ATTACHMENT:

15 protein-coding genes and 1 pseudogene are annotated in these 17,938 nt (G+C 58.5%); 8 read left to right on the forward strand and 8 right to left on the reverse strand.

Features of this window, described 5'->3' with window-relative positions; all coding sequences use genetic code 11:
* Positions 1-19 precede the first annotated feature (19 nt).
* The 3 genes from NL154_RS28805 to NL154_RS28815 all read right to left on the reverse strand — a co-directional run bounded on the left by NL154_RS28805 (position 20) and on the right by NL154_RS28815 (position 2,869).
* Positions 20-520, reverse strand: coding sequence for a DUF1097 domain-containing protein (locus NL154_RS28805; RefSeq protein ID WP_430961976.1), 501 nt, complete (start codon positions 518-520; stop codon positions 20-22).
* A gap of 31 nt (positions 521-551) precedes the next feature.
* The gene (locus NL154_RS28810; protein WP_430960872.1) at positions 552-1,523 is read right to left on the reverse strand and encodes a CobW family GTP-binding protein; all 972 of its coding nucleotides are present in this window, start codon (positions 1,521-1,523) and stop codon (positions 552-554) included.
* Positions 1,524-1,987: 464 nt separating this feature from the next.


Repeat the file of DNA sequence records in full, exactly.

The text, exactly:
15 protein-coding genes and 1 pseudogene are annotated in these 17,938 nt (G+C 58.5%); 8 read left to right on the forward strand and 8 right to left on the reverse strand.

Features of this window, described 5'->3' with window-relative positions; all coding sequences use genetic code 11:
* Positions 1-19 precede the first annotated feature (19 nt).
* The 3 genes from NL154_RS28805 to NL154_RS28815 all read right to left on the reverse strand — a co-directional run bounded on the left by NL154_RS28805 (position 20) and on the right by NL154_RS28815 (position 2,869).
* Positions 20-520, reverse strand: coding sequence for a DUF1097 domain-containing protein (locus NL154_RS28805; RefSeq protein ID WP_430961976.1), 501 nt, complete (start codon positions 518-520; stop codon positions 20-22).
* A gap of 31 nt (positions 521-551) precedes the next feature.
* The gene (locus NL154_RS28810; protein WP_430960872.1) at positions 552-1,523 is read right to left on the reverse strand and encodes a CobW family GTP-binding protein; all 972 of its coding nucleotides are present in this window, start codon (positions 1,521-1,523) and stop codon (positions 552-554) included.
* Positions 1,524-1,987: 464 nt separating this feature from the next.